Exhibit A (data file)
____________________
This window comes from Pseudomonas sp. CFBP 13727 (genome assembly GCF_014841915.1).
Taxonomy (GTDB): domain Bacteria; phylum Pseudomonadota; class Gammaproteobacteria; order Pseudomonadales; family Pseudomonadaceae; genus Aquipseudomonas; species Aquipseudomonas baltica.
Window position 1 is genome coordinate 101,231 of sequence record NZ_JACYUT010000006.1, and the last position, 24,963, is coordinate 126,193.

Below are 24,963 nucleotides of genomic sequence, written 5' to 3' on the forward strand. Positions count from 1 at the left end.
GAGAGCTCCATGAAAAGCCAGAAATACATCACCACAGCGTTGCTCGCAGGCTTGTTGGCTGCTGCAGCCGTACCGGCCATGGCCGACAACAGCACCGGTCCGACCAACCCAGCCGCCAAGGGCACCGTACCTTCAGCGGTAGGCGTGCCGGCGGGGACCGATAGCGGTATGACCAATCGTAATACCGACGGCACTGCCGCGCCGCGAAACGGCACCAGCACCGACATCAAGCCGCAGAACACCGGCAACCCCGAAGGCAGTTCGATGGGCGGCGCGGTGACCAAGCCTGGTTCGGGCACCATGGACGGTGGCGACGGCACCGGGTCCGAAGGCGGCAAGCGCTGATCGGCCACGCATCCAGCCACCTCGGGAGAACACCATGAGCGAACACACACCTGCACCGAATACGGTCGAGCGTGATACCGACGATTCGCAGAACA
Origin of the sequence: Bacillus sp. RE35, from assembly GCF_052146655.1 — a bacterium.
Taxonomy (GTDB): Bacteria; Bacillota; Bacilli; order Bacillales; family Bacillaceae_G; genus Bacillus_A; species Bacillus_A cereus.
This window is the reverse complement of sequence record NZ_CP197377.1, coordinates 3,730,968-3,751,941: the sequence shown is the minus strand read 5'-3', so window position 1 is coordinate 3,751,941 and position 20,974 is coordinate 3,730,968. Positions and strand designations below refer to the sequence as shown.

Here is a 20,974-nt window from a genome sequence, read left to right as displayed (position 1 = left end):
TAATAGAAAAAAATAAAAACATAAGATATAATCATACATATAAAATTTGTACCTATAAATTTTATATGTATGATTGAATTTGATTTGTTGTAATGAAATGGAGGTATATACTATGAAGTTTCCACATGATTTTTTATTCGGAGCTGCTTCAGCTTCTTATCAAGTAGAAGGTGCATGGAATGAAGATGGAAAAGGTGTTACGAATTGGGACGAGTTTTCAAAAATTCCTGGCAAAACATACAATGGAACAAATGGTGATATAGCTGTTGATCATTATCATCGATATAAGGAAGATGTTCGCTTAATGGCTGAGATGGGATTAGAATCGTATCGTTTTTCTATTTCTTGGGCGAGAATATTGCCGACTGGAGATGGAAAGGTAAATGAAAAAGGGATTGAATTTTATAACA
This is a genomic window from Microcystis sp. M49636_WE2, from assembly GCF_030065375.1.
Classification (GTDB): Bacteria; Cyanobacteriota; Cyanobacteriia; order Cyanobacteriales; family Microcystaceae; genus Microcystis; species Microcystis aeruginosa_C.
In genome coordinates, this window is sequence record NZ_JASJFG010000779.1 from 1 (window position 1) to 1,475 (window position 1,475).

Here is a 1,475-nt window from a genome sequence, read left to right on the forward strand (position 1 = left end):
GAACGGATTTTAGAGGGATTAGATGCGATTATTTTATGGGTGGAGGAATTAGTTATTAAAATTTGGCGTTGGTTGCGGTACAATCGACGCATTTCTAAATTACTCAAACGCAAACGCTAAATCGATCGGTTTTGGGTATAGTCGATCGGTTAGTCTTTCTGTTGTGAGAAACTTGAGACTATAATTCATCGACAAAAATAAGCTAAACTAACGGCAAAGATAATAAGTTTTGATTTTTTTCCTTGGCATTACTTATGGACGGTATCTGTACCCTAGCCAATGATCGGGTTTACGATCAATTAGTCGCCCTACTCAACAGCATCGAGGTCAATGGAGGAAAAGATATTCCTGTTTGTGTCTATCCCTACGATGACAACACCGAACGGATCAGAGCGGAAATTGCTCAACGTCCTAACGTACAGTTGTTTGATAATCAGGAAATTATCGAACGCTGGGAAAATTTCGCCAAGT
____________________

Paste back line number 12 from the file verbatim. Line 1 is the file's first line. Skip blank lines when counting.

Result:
Classification (GTDB): Bacteria; Cyanobacteriota; Cyanobacteriia; order Cyanobacteriales; family Microcystaceae; genus Microcystis; species Microcystis aeruginosa_C.